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Worst Kept Secret: Tracing the Pattern

By 22nd April 2021One Comment

Whether or not to trace is the first bit of mum’s advice I choose to ignore. I asked if I should trace the pattern. Mum suggested just to go right on ahead and cut it. I am definitely more methodical than mum. Unfortunately, the wild creative streak that runs in her veins was a little diluted in me. I have learnt I do things best in small steps even though it’s in my nature (and nurture to jump right in).

I started by highlighting my multisize pattern. My partner is a stationer by trade, so our house has pen in every single colour, shape and size imaginable! At this point, I wasn’t sure if I was going to cut it out straight away or if I wanted to trace it off.

 I can see the pros and cons of both; on the one hand, I like the idea of my sewing pattern being intact. I want to give my body the option to change shape, and cutting it out seems so finite. I have had a long journey of unlearning the idea that putting on weight is a bad thing rather than something that happens, and it seems to go against this to cut it straight out. I am an advocate of the body neutral movement. So, of course, my writing and sewing reflects that. I understand it can be hard to love your body for various reasons, health, getting older, not looking the way you want to look. Self-love is a tricky thing to achieve day in and day out, and if we make it okay not to love ourselves, we also make it okay not to hate ourselves. Sometimes being a fat woman who is happy or comfortable feels like it’s a political statement, intentional or not. I just have a great support network that allows me to keep learning about myself to accept my body and the way it changes.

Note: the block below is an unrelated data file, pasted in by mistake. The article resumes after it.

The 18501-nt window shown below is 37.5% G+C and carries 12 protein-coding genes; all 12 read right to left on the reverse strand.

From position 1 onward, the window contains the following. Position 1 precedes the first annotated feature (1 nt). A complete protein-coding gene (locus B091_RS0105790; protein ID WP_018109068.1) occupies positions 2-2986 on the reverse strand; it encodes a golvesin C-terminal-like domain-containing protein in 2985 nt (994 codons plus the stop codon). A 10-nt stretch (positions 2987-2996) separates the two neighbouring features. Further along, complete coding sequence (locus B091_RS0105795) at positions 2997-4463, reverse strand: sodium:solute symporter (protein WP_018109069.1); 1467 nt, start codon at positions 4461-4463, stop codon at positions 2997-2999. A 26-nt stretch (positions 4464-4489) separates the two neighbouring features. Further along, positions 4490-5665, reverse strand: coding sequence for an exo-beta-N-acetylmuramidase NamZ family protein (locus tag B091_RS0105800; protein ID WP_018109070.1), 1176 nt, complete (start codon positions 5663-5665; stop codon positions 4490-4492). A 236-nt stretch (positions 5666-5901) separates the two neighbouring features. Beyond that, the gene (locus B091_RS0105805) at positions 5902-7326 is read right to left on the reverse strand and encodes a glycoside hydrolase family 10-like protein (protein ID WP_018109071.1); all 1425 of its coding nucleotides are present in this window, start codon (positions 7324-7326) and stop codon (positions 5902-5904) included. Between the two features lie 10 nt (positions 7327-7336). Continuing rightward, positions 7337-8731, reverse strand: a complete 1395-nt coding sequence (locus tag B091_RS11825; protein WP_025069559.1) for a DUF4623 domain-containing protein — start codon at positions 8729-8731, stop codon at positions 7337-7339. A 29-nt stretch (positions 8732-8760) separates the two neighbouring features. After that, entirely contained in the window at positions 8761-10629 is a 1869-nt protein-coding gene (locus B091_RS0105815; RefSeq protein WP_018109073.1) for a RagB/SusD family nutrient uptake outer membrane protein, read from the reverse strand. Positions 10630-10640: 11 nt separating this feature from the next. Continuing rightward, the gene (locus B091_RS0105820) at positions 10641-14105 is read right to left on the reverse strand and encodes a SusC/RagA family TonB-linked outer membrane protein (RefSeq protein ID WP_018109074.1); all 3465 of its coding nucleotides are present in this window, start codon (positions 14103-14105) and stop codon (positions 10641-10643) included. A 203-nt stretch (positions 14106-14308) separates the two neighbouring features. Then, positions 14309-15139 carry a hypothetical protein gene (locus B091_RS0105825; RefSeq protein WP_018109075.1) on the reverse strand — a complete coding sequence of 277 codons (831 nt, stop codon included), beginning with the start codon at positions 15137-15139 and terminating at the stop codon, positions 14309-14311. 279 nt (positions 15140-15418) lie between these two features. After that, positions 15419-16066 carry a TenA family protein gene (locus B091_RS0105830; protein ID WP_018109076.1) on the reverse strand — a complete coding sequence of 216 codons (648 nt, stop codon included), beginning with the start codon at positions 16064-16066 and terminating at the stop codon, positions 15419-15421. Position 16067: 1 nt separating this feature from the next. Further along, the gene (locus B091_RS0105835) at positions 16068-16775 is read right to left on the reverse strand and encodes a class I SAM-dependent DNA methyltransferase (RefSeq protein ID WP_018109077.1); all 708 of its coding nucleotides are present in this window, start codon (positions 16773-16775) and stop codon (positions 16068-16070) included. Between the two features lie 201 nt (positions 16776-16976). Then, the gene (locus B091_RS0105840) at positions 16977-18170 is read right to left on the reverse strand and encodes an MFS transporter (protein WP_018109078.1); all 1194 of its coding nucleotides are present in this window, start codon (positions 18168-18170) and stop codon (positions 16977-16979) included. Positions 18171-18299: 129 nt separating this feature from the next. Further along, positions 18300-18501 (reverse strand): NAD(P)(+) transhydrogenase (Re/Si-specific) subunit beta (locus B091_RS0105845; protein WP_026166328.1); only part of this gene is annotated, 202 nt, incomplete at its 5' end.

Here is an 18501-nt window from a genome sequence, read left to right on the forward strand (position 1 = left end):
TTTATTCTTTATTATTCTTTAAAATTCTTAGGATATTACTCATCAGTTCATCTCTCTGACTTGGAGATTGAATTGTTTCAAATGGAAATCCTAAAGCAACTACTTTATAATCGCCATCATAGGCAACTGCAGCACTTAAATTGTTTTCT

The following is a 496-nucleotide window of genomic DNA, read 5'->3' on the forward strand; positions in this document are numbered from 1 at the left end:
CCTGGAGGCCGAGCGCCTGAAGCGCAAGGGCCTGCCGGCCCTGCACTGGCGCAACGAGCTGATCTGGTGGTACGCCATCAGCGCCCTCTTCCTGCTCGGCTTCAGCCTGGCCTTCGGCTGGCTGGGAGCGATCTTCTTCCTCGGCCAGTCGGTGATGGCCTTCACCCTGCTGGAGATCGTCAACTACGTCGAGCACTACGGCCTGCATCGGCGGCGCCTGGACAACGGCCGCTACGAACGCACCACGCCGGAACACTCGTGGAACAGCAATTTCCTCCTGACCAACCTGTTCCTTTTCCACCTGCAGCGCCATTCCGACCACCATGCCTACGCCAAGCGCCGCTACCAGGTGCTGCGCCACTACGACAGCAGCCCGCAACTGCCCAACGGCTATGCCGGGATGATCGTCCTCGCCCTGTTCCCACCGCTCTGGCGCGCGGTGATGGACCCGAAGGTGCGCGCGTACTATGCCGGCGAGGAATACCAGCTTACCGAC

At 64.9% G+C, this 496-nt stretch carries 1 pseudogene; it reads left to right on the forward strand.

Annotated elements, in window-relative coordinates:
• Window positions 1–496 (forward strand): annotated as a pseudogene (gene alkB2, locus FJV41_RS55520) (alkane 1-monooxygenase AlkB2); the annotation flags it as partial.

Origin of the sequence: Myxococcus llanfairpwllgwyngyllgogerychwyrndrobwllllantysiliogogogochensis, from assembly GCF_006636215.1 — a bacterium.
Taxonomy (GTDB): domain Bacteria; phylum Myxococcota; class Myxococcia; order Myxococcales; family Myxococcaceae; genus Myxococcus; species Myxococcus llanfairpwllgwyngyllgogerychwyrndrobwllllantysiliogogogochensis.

This seems like I have overly complicated “to trace or not to trace,” but I promised you honestly through this project, and my journey to body neutrality is a massive part of wanting to sew my own clothing. Another pro seems to be that I will lose part of the pattern if I can’t fold it away nicely. 

The biggest con is obvious! Time. Tracing takes longer than pinning and cutting.